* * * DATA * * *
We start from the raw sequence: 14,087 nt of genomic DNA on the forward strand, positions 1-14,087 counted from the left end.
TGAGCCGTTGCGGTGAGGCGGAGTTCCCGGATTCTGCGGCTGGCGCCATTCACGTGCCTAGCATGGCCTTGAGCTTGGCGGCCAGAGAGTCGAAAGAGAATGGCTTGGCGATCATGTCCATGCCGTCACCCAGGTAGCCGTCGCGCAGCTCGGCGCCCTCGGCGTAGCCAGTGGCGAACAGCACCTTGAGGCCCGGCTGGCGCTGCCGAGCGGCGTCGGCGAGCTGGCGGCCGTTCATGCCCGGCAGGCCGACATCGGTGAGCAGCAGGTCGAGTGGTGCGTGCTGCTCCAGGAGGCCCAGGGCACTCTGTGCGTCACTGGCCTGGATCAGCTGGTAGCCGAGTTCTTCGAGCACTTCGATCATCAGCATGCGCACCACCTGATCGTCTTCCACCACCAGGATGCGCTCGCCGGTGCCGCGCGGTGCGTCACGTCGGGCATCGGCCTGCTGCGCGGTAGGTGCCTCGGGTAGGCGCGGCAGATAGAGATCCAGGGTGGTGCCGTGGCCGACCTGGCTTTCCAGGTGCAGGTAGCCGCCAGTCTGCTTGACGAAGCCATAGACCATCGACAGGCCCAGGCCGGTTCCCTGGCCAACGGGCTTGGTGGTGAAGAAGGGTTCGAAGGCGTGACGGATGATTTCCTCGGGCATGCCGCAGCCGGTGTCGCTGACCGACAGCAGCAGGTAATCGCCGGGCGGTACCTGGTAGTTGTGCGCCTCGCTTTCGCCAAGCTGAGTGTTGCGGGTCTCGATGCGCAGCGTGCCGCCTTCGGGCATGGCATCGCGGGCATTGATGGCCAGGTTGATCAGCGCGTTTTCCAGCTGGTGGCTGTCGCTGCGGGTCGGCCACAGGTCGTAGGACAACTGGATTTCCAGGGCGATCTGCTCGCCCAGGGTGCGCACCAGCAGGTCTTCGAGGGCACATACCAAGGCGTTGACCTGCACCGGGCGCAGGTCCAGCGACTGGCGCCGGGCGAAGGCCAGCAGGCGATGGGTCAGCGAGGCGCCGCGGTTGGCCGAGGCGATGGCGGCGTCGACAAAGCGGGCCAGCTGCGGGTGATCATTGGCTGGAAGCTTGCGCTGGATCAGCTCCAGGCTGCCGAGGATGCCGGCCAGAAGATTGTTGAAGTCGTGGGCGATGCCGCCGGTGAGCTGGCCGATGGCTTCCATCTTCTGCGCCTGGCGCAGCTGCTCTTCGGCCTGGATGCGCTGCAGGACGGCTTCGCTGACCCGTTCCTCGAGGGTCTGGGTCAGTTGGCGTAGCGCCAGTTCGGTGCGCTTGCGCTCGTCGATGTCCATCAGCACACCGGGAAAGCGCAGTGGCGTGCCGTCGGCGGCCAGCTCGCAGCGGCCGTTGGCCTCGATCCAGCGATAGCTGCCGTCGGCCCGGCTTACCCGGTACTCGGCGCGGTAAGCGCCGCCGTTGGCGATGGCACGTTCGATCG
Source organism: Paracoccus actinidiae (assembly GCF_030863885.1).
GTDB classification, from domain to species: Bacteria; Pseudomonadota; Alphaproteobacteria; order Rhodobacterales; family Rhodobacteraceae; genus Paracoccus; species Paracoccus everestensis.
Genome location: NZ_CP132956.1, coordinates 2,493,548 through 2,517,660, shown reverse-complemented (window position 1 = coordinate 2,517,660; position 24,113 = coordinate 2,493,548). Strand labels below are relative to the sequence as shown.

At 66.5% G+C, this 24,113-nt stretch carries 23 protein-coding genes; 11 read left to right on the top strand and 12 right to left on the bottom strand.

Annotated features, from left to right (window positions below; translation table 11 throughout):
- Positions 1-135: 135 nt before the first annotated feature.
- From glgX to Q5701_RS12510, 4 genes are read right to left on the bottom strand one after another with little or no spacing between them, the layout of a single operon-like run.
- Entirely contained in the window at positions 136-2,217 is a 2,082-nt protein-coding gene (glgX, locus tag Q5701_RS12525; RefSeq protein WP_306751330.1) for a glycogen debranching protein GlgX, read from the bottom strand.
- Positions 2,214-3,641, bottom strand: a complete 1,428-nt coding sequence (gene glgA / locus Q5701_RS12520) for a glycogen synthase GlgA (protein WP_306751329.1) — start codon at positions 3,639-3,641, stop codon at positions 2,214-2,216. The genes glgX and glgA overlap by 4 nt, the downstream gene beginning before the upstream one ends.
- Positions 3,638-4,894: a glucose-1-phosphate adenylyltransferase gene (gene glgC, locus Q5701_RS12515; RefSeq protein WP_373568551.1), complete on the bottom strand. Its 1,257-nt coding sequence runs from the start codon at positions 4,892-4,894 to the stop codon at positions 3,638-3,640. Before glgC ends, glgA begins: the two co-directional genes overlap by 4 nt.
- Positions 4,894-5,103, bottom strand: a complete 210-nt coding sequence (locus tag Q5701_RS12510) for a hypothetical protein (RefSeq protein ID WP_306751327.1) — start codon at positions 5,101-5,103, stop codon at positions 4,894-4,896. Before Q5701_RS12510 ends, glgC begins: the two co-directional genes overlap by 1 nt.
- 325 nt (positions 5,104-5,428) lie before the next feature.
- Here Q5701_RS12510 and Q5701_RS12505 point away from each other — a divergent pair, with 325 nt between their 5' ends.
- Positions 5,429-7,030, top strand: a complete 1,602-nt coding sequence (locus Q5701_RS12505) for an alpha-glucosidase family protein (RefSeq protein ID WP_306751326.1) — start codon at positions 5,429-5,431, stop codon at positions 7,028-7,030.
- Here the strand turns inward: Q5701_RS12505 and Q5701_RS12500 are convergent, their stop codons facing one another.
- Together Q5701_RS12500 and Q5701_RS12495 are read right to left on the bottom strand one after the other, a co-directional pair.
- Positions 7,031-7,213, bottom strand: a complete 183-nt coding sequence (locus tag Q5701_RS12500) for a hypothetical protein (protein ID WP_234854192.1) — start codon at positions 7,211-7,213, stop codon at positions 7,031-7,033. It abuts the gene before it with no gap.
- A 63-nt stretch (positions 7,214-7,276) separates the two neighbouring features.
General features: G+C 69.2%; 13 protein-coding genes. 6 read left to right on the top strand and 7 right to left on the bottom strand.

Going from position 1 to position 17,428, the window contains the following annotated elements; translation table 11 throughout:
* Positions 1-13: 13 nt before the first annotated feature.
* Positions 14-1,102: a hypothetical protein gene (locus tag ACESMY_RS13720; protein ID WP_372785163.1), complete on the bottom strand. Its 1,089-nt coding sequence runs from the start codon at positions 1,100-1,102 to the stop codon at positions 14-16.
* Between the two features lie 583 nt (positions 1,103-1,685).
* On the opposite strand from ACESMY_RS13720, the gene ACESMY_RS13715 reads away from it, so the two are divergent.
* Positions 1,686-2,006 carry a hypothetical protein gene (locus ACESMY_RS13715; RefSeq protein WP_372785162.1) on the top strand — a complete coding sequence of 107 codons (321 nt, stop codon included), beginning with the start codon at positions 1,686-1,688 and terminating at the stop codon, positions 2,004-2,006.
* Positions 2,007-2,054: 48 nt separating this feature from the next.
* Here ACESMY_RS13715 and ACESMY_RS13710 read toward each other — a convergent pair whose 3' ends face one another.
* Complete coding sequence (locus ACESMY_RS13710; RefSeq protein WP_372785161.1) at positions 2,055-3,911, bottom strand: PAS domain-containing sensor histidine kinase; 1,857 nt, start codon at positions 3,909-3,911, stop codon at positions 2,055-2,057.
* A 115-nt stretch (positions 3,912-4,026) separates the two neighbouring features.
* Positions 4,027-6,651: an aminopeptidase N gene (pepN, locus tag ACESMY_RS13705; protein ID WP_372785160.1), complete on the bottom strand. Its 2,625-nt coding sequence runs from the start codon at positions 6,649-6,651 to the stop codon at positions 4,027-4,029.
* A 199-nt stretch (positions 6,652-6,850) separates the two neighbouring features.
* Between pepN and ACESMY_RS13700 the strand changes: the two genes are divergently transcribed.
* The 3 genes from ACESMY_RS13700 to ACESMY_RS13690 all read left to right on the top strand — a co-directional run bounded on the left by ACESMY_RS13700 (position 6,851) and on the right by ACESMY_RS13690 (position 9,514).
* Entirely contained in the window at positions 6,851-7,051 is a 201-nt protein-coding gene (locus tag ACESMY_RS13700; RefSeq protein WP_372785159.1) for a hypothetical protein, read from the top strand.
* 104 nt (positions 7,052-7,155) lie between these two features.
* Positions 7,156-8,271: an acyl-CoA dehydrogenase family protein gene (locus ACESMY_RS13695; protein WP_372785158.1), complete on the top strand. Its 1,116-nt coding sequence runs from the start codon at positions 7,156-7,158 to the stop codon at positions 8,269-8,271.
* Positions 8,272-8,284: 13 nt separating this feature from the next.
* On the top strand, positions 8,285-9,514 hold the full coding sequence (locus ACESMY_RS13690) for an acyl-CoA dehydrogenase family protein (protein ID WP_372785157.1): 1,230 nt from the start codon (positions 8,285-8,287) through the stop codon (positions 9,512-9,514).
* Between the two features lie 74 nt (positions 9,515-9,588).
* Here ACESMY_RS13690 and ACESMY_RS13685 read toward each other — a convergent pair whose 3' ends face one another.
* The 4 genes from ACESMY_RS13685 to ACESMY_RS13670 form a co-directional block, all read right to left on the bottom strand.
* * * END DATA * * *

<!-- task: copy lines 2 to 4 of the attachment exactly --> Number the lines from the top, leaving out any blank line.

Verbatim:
TGAGCCGTTGCGGTGAGGCGGAGTTCCCGGATTCTGCGGCTGGCGCCATTCACGTGCCTAGCATGGCCTTGAGCTTGGCGGCCAGAGAGTCGAAAGAGAATGGCTTGGCGATCATGTCCATGCCGTCACCCAGGTAGCCGTCGCGCAGCTCGGCGCCCTCGGCGTAGCCAGTGGCGAACAGCACCTTGAGGCCCGGCTGGCGCTGCCGAGCGGCGTCGGCGAGCTGGCGGCCGTTCATGCCCGGCAGGCCGACATCGGTGAGCAGCAGGTCGAGTGGTGCGTGCTGCTCCAGGAGGCCCAGGGCACTCTGTGCGTCACTGGCCTGGATCAGCTGGTAGCCGAGTTCTTCGAGCACTTCGATCATCAGCATGCGCACCACCTGATCGTCTTCCACCACCAGGATGCGCTCGCCGGTGCCGCGCGGTGCGTCACGTCGGGCATCGGCCTGCTGCGCGGTAGGTGCCTCGGGTAGGCGCGGCAGATAGAGATCCAGGGTGGTGCCGTGGCCGACCTGGCTTTCCAGGTGCAGGTAGCCGCCAGTCTGCTTGACGAAGCCATAGACCATCGACAGGCCCAGGCCGGTTCCCTGGCCAACGGGCTTGGTGGTGAAGAAGGGTTCGAAGGCGTGACGGATGATTTCCTCGGGCATGCCGCAGCCGGTGTCGCTGACCGACAGCAGCAGGTAATCGCCGGGCGGTACCTGGTAGTTGTGCGCCTCGCTTTCGCCAAGCTGAGTGTTGCGGGTCTCGATGCGCAGCGTGCCGCCTTCGGGCATGGCATCGCGGGCATTGATGGCCAGGTTGATCAGCGCGTTTTCCAGCTGGTGGCTGTCGCTGCGGGTCGGCCACAGGTCGTAGGACAACTGGATTTCCAGGGCGATCTGCTCGCCCAGGGTGCGCACCAGCAGGTCTTCGAGGGCACATACCAAGGCGTTGACCTGCACCGGGCGCAGGTCCAGCGACTGGCGCCGGGCGAAGGCCAGCAGGCGATGGGTCAGCGAGGCGCCGCGGTTGGCCGAGGCGATGGCGGCGTCGACAAAGCGGGCCAGCTGCGGGTGATCATTGGCTGGAAGCTTGCGCTGGATCAGCTCCAGGCTGCCGAGGATGCCGGCCAGAAGATTGTTGAAGTCGTGGGCGATGCCGCCGGTGAGCTGGCCGATGGCTTCCATCTTCTGCGCCTGGCGCAGCTGCTCTTCGGCCTGGATGCGCTGCAGGACGGCTTCGCTGACCCGTTCCTCGAGGGTCTGGGTCAGTTGGCGTAGCGCCAGTTCGGTGCGCTTGCGCTCGTCGATGTCCATCAGCACACCGGGAAAGCGCAGTGGCGTGCCGTCGGCGGCCAGCTCGCAGCGGCCGTTGGCCTCGATCCAGCGATAGCTGCCGTCGGCCCGGCTTACCCGGTACTCGGCGCGGTAAGCGCCGCCGTTGGCGATGGCACGTTCGATCG
Source organism: Paracoccus actinidiae (assembly GCF_030863885.1).
GTDB classification, from domain to species: Bacteria; Pseudomonadota; Alphaproteobacteria; order Rhodobacterales; family Rhodobacteraceae; genus Paracoccus; species Paracoccus everestensis.